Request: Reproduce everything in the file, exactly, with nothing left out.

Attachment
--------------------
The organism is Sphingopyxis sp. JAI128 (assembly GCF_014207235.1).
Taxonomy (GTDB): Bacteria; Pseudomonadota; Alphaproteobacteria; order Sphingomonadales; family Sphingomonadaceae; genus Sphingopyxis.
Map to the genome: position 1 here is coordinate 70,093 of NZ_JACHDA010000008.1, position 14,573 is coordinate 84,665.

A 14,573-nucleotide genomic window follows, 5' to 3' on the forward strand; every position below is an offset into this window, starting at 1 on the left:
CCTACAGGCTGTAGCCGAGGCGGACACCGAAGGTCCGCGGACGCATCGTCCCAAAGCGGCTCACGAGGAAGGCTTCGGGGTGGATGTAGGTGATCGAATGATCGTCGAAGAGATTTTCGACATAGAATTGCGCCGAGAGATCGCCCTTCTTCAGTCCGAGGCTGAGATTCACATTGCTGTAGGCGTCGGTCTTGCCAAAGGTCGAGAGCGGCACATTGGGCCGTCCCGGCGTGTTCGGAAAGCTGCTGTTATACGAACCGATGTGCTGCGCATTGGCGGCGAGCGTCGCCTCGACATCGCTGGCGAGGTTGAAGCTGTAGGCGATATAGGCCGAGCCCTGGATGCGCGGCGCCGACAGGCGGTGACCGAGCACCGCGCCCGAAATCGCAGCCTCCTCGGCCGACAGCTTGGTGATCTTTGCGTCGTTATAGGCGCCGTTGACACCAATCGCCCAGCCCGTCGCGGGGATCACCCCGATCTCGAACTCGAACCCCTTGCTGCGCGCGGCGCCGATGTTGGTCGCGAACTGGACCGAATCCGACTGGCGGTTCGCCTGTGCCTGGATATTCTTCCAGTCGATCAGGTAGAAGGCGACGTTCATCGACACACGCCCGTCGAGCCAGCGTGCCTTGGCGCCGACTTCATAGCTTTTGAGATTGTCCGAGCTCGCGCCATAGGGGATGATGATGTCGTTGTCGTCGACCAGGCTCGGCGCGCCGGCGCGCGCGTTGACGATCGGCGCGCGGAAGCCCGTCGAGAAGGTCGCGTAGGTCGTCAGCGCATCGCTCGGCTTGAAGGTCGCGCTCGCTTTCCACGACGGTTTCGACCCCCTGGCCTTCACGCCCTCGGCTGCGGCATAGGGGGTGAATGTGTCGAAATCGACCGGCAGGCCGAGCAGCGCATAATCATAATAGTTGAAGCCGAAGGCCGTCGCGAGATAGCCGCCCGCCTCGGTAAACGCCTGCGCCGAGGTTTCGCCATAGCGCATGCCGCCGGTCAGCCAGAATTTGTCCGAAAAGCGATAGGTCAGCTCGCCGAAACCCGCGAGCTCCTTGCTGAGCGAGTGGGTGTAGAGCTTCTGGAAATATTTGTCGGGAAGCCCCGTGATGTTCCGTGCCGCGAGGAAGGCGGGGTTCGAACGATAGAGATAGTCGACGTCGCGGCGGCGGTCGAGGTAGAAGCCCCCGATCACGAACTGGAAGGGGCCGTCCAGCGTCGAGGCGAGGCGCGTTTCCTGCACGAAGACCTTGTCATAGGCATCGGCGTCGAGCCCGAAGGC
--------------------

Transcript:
The organism is Sphingopyxis sp. JAI128 (assembly GCF_014207235.1).
Taxonomy (GTDB): Bacteria; Pseudomonadota; Alphaproteobacteria; order Sphingomonadales; family Sphingomonadaceae; genus Sphingopyxis.
Map to the genome: position 1 here is coordinate 70,093 of NZ_JACHDA010000008.1, position 14,573 is coordinate 84,665.

A 14,573-nucleotide genomic window follows, 5' to 3' on the forward strand; every position below is an offset into this window, starting at 1 on the left:
CCTACAGGCTGTAGCCGAGGCGGACACCGAAGGTCCGCGGACGCATCGTCCCAAAGCGGCTCACGAGGAAGGCTTCGGGGTGGATGTAGGTGATCGAATGATCGTCGAAGAGATTTTCGACATAGAATTGCGCCGAGAGATCGCCCTTCTTCAGTCCGAGGCTGAGATTCACATTGCTGTAGGCGTCGGTCTTGCCAAAGGTCGAGAGCGGCACATTGGGCCGTCCCGGCGTGTTCGGAAAGCTGCTGTTATACGAACCGATGTGCTGCGCATTGGCGGCGAGCGTCGCCTCGACATCGCTGGCGAGGTTGAAGCTGTAGGCGATATAGGCCGAGCCCTGGATGCGCGGCGCCGACAGGCGGTGACCGAGCACCGCGCCCGAAATCGCAGCCTCCTCGGCCGACAGCTTGGTGATCTTTGCGTCGTTATAGGCGCCGTTGACACCAATCGCCCAGCCCGTCGCGGGGATCACCCCGATCTCGAACTCGAACCCCTTGCTGCGCGCGGCGCCGATGTTGGTCGCGAACTGGACCGAATCCGACTGGCGGTTCGCCTGTGCCTGGATATTCTTCCAGTCGATCAGGTAGAAGGCGACGTTCATCGACACACGCCCGTCGAGCCAGCGTGCCTTGGCGCCGACTTCATAGCTTTTGAGATTGTCCGAGCTCGCGCCATAGGGGATGATGATGTCGTTGTCGTCGACCAGGCTCGGCGCGCCGGCGCGCGCGTTGACGATCGGCGCGCGGAAGCCCGTCGAGAAGGTCGCGTAGGTCGTCAGCGCATCGCTCGGCTTGAAGGTCGCGCTCGCTTTCCACGACGGTTTCGACCCCCTGGCCTTCACGCCCTCGGCTGCGGCATAGGGGGTGAATGTGTCGAAATCGACCGGCAGGCCGAGCAGCGCATAATCATAATAGTTGAAGCCGAAGGCCGTCGCGAGATAGCCGCCCGCCTCGGTAAACGCCTGCGCCGAGGTTTCGCCATAGCGCATGCCGCCGGTCAGCCAGAATTTGTCCGAAAAGCGATAGGTCAGCTCGCCGAAACCCGCGAGCTCCTTGCTGAGCGAGTGGGTGTAGAGCTTCTGGAAATATTTGTCGGGAAGCCCCGTGATGTTCCGTGCCGCGAGGAAGGCGGGGTTCGAACGATAGAGATAGTCGACGTCGCGGCGGCGGTCGAGGTAGAAGCCCCCGATCACGAACTGGAAGGGGCCGTCCAGCGTCGAGGCGAGGCGCGTTTCCTGCACGAAGACCTTGTCATAGGCATCGGCGTCGAGCCCGAAGGC